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    A "big shunter" is quite adequate to move a train a short distance off the power - a 350hp Class 08 can push a full freight train up over a hump in a marshalling yard at slow speed.

    Regarding 20001 etc, they could not really work off the juice, their "booster", a large flywheel, was more about keeping power supplied over short 3rd rail gaps, laid out for emus with pickups down the train, whereas a short locomotive going across crossovers etc would lose power momenarily, possibly stop and be gapped if over substantial pointwork, but also if power was interrupted for just a few seconds and then restored would snatch their loose coupled freight train and quite possibly break couplings. If the booster came into action it wouldn't last more than about 30 seconds or so.

    It's notable that the all-electric Swiss railways actually have a large number of diesel shunters, there seem to be several in any yard.
     
  11. ac6000cw

    ac6000cw Established Member

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    As Taunton suggests, on the flat, once you've got past the initial wheel bearing 'stiction' etc. trains will roll quite easily, so you don't need much force to move one (stopping them rolling is a bigger issue!).

    You could use winches or little shunting 'mules' e.g. rubber tired road-rail vehicles. Or push the train back into the terminal as far as the OHLE allows, then cut off the loco, attach a short rake of 'reach' wagons from another siding behind it and use those to push the main train further into the terminal. Or maybe use a terminal road 'tractor' and a shunting pole...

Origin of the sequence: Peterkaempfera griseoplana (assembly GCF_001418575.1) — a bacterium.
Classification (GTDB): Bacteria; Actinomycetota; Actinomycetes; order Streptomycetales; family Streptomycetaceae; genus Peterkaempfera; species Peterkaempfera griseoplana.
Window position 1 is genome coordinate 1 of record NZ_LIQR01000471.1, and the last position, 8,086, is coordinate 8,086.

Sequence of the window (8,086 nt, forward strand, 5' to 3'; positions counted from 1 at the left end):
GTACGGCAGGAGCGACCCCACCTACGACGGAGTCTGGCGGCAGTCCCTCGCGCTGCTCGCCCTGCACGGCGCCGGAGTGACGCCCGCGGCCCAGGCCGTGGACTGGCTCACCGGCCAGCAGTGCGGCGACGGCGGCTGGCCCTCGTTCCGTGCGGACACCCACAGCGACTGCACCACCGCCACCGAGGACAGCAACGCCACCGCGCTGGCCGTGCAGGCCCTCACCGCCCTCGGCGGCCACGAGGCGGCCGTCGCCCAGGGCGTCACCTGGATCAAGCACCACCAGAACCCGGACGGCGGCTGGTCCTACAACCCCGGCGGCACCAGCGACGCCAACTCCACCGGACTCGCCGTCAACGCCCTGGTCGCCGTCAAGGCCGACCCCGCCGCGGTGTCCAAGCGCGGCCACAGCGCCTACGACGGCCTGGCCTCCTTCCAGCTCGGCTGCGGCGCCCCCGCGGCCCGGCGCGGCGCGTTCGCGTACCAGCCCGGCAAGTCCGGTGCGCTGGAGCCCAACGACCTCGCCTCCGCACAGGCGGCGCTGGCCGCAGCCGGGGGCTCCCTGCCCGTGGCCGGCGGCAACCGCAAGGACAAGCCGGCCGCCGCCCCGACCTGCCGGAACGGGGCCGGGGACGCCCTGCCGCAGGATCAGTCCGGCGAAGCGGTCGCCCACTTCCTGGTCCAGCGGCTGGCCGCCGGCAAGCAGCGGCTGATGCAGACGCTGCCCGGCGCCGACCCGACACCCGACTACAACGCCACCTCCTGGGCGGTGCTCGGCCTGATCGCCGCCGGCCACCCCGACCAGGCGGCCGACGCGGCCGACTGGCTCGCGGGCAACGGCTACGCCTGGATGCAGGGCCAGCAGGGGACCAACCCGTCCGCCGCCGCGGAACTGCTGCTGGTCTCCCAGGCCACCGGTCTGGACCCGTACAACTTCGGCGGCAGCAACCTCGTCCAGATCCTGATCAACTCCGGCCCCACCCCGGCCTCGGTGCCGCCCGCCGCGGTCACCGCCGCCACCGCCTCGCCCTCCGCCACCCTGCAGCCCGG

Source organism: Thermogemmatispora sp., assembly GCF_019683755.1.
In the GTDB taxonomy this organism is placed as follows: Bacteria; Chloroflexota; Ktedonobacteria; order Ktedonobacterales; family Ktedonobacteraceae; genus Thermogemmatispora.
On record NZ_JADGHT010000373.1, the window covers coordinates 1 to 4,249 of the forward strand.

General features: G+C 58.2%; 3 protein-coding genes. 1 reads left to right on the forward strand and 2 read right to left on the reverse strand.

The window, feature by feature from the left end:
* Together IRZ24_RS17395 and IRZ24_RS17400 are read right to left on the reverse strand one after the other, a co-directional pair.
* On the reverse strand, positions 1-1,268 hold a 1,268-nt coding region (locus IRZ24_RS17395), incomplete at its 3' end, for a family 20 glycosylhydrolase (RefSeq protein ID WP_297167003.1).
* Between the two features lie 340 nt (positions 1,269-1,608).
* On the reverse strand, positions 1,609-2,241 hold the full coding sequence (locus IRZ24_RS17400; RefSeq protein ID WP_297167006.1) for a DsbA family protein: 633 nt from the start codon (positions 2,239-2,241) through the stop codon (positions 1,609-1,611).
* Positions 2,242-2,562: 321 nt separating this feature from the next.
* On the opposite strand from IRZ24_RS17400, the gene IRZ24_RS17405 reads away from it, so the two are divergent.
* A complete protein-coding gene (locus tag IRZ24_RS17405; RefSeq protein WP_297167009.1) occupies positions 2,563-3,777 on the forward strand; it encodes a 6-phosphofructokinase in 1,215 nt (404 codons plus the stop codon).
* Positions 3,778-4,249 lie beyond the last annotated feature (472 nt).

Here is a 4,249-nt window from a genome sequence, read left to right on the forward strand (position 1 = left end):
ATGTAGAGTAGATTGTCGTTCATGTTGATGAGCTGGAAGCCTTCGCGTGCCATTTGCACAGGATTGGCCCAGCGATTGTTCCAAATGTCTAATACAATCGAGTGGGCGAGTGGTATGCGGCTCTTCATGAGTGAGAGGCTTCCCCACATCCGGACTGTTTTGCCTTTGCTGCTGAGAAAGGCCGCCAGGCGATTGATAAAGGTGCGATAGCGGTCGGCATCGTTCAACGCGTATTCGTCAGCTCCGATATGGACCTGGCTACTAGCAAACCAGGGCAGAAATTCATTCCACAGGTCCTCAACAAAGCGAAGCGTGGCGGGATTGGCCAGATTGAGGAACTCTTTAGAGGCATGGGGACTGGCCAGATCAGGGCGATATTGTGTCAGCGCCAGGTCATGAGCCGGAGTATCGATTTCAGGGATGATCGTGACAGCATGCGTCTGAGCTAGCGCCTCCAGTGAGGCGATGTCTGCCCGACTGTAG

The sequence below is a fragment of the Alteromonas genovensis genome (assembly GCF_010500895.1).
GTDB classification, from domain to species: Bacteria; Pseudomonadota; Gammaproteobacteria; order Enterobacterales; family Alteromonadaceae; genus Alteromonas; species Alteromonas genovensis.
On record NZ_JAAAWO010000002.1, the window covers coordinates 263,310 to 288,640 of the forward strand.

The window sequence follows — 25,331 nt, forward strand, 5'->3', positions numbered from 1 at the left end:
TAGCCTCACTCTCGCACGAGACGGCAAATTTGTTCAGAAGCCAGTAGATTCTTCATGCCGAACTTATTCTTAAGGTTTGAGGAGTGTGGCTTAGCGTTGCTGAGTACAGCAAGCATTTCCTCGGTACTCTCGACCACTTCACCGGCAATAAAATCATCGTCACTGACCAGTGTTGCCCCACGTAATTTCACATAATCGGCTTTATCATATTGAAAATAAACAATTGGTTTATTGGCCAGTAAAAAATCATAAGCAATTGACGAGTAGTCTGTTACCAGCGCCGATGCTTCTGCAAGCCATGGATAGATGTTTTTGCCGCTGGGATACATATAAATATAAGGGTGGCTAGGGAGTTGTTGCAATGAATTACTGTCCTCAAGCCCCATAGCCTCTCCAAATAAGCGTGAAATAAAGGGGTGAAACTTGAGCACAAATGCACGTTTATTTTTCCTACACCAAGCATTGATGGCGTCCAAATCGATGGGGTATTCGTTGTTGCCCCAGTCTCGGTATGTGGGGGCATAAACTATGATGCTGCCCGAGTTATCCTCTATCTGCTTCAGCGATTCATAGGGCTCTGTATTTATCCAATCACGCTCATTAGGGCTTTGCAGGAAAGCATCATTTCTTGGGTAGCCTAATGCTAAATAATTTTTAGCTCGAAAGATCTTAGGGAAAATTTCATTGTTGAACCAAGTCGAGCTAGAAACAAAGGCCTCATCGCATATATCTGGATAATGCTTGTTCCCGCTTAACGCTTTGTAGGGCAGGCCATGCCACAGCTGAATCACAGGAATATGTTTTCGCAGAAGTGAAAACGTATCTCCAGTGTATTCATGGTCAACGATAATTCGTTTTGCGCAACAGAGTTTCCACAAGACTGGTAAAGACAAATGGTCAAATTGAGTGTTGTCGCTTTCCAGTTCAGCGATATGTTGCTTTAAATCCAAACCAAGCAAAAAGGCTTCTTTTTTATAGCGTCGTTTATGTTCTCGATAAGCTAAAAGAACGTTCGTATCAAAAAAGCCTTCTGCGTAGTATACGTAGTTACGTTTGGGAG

Getting wagons into places where locos can't go is nothing new - think about those places where you wouldn't want to take a steam loco...(e.g. due to fire hazards and/or soot, ash, dripping oil, coal dust etc.).
     
  12. alangla

    alangla Member

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    So thinking about specifics, how do places like Coatbridge Freightliner terminal work? AIUI, prior to the more recent, comprehensive, electrification in the area, the line past the terminal plus a short part of the Gartcosh line was wired, did/do trains run past, then reverse in to the limit of the wiring? How do you get the container next to the locos off without hitting the wiring?

    Of the various container terminals, which ones are wired? Coatbridge obviously, Trafford Park? London Gateway? Any others?
     
  13. jfowkes

    jfowkes Member

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    Thanks everyone! Specifics of how it's done in wired yards would be interesting. I'm guess it might be very carefully taking the containers off sideways?
     
  14. Highlandspring

    Highlandspring Established Member